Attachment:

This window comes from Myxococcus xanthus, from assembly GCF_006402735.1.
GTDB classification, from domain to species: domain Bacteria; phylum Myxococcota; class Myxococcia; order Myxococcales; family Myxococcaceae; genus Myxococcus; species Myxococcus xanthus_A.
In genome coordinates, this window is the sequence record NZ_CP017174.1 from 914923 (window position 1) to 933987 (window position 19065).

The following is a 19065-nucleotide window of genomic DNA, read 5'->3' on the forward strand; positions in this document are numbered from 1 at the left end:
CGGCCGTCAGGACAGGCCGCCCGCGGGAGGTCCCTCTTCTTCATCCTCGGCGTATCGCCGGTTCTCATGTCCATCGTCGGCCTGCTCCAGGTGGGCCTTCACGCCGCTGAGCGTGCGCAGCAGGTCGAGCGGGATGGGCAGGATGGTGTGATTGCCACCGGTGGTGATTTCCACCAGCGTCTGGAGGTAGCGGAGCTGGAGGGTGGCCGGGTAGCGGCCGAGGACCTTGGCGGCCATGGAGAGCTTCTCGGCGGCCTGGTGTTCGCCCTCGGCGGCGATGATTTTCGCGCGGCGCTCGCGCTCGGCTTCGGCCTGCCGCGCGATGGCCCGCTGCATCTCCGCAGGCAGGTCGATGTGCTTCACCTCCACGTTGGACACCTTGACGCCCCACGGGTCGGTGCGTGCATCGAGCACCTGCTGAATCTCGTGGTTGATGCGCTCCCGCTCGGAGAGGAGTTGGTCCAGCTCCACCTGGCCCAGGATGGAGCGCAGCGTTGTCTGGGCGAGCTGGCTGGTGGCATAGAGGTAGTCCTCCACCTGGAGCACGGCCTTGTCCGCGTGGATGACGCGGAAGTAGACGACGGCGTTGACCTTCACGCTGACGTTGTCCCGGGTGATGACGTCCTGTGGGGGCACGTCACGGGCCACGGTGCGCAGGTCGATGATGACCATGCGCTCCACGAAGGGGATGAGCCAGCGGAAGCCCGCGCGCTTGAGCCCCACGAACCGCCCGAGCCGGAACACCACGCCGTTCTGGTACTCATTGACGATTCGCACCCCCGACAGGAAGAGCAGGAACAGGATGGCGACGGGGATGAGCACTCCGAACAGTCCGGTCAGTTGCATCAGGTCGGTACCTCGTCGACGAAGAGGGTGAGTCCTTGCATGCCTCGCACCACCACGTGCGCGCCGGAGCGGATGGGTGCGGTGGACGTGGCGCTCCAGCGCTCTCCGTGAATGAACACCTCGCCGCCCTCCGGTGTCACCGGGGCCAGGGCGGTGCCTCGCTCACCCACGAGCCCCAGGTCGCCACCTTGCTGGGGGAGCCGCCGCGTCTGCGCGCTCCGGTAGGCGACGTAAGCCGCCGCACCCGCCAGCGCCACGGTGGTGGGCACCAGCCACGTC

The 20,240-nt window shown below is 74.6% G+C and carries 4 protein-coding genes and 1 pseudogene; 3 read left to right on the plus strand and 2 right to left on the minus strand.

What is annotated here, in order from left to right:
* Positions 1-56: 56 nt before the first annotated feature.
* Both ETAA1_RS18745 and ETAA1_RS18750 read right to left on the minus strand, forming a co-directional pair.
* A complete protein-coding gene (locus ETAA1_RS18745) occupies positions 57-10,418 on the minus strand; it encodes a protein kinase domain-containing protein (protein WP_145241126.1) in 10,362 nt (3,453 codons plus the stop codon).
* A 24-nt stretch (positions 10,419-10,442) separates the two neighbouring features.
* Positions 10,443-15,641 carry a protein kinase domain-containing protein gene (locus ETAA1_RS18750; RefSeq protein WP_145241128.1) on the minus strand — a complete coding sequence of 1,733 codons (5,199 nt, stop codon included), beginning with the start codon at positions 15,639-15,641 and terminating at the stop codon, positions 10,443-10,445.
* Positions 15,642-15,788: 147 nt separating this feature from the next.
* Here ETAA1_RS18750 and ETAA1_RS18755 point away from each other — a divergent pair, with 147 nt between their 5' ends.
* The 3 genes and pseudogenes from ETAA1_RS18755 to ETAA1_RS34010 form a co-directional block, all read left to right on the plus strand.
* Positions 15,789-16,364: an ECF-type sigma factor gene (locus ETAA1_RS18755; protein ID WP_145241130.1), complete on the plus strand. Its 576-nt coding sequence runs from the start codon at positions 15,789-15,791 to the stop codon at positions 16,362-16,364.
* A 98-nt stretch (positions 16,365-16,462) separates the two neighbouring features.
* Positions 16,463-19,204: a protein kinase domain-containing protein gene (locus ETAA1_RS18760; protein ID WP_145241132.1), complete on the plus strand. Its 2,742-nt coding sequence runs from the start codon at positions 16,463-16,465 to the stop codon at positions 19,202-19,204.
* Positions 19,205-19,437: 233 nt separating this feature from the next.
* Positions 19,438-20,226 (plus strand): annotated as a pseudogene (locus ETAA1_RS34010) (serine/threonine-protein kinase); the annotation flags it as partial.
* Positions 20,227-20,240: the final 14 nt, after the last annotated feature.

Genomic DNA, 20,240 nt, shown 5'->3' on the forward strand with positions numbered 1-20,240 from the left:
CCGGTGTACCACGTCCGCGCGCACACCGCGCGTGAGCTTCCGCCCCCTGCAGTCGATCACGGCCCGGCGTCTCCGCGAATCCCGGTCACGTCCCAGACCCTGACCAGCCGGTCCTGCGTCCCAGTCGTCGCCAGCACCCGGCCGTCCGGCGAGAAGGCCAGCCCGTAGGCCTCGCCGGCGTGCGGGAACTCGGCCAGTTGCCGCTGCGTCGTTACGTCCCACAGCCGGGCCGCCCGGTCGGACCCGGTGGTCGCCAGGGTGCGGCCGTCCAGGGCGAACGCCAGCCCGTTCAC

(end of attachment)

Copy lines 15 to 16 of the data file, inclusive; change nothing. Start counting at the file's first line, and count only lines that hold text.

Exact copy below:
* The 3 genes and pseudogenes from ETAA1_RS18755 to ETAA1_RS34010 form a co-directional block, all read left to right on the plus strand.
* Positions 15,789-16,364: an ECF-type sigma factor gene (locus ETAA1_RS18755; protein ID WP_145241130.1), complete on the plus strand. Its 576-nt coding sequence runs from the start codon at positions 15,789-15,791 to the stop codon at positions 16,362-16,364.